By now we are all too familiar with the current state of the mid to high range luxury watch world. Abysmally empty Rolex cases can be found in nearly every Authorized Dealer location across the country, waitlists are miles long, and people are starting to get a little frustrated. Long gone are the days you could just walk in and buy the watch you wanted. In fact, if you don’t already have a strong (and financial) relationship with your AD, you’re pretty much out of luck. Rolex watches that cost 5 grand at retail are selling for over 20 grand on the second hand market every day. Things are really truly insane at the moment, but this story might just take the cake.
Watches & Wonders presented so many great new additions to the world this year, one of the most coveted being the Patek Philippe Nautilus in Olive Green (ref. 5711/1A-014). It was stunning, it was green, and it was essentially unattainable. So it came as a pretty big surprise for us when we saw that one of these exact watches were up for sale at Antiquorum’s Auction at the Monte Carlo Hotel in Monaco today.
Not only was the watch up for auction, but it was also factory sealed which is really rare and not something that usually happens when you get a new watch, Patek or otherwise. This certainly raised a lot of questions from experienced watch collectors who know the drill.
Surrounding the factory-sealed Nautilus was the serial number and even, shockingly a person’s name: Gregory Pau. We have to assume Gregory Pau is a pseudonym much like when celebrities check in as "Fred Flinstone" at hotels, because there is no way “Gregory” would ever put his real name on this watch right? Certainly he’d be blacklisted for life or lose his/her status with his Patek AD and making a quick (albeit massive) buck isn’t worth it, right?
So what did the Patek Philippe Nautilus 5711 in Olive Green sell for?
According to the Antiquorum website, the Patek Philippe Nautilus watch in olive green sold for approximately $471,000 USD (not including the 15-20% buyers premium) which in total is more than ten times its MSRP. Wow. This watch, not even one year old at this point, just sold for nearly a half of a million dollars. On the official auction website it is listed as sold for 400,000 EURO, in Lot 152. Varying sources estimate this total slightly higher or lower, but either way it's a record price for a Patek Philippe Nautilus 5711.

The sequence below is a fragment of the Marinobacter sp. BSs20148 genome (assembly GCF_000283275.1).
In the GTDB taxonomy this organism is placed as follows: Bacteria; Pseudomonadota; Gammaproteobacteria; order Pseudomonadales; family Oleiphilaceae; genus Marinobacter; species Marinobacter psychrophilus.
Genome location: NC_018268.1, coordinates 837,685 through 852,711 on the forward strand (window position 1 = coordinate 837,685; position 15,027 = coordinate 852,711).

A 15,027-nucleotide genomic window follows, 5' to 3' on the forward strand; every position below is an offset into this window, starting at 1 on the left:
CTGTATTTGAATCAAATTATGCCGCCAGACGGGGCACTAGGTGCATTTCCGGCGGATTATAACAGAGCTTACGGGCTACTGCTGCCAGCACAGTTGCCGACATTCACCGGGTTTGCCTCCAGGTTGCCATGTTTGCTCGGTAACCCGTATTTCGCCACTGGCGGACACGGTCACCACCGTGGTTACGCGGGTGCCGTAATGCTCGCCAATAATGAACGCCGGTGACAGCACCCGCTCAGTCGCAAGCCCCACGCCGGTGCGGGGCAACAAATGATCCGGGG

When researching this story, we came across a lot of thought-provoking questions asked by writers and collectors. Here are some we came across for you to ponder: Was this just Patek doing a great publicity stunt by selling and buying back their own watch? Who is Gregory Pau and is he blacklisted for life? Is this Patek even real and was it authenticated before the sale? What is happening to the watch industry and where can it go from here (Keep going up? Crash?) Is this current watch scarcity/market sustainable? Why are some people so greedy? What AD let this happen? Are a few unethical ADs taking kickbacks? What’s the consequence for this? How did this person get their watch “factory sealed?” Is the watch even worth a half a million dollars? Who is to blame for this frenzy?
This story is still breaking and although we are left with more questions than answers, one thing for sure is that the price of $471,000 USD for a Patek Philippe Nautilus 5711 is just absolutely insane. But on the other hand, this whole situation really shines a light on who is hurt in all of this scarcity and frenzy. Mostly it’s the average watch loving folk like us who truly appreciate a beautiful timepiece. We never buy watches to make a buck, we buy them to wear, to enjoy, to make accessories for, to pass down to our children. We love the experience of buying a watch at retail, in a store. We love the ability to purchase a watch on the spot to commemorate an achievement or milestone in life. I guess in a way, this “Gregory Pau” person certainly achieved something here today, but at whose detriment?
So what is causing all of this? Many people point blame at the brands, some say social media is to blame, others claim it’s the gray market dealers and ultimately, greed. In conclusion we will end with a quote from Watch Collecting Lifestyle that stuck with us. The author wrote, “The way I see it, this frenzy, created by Instagram and fueled by the respective brands, literally adding fuel to the fire will have to come to a correction sometime soon before many of us just decided to move away from this lovely hobby.”
What are your thoughts? Is this current market scarcity and frenzy enough to steer you away from the hobby? Or does this fuel your fire even more? Let us know in the comments!
Want to laugh about the current watch Scarcity instead of cry? We collected some brilliant watch memes about the topic here.
©All Images from Antiquorum. Learn more here.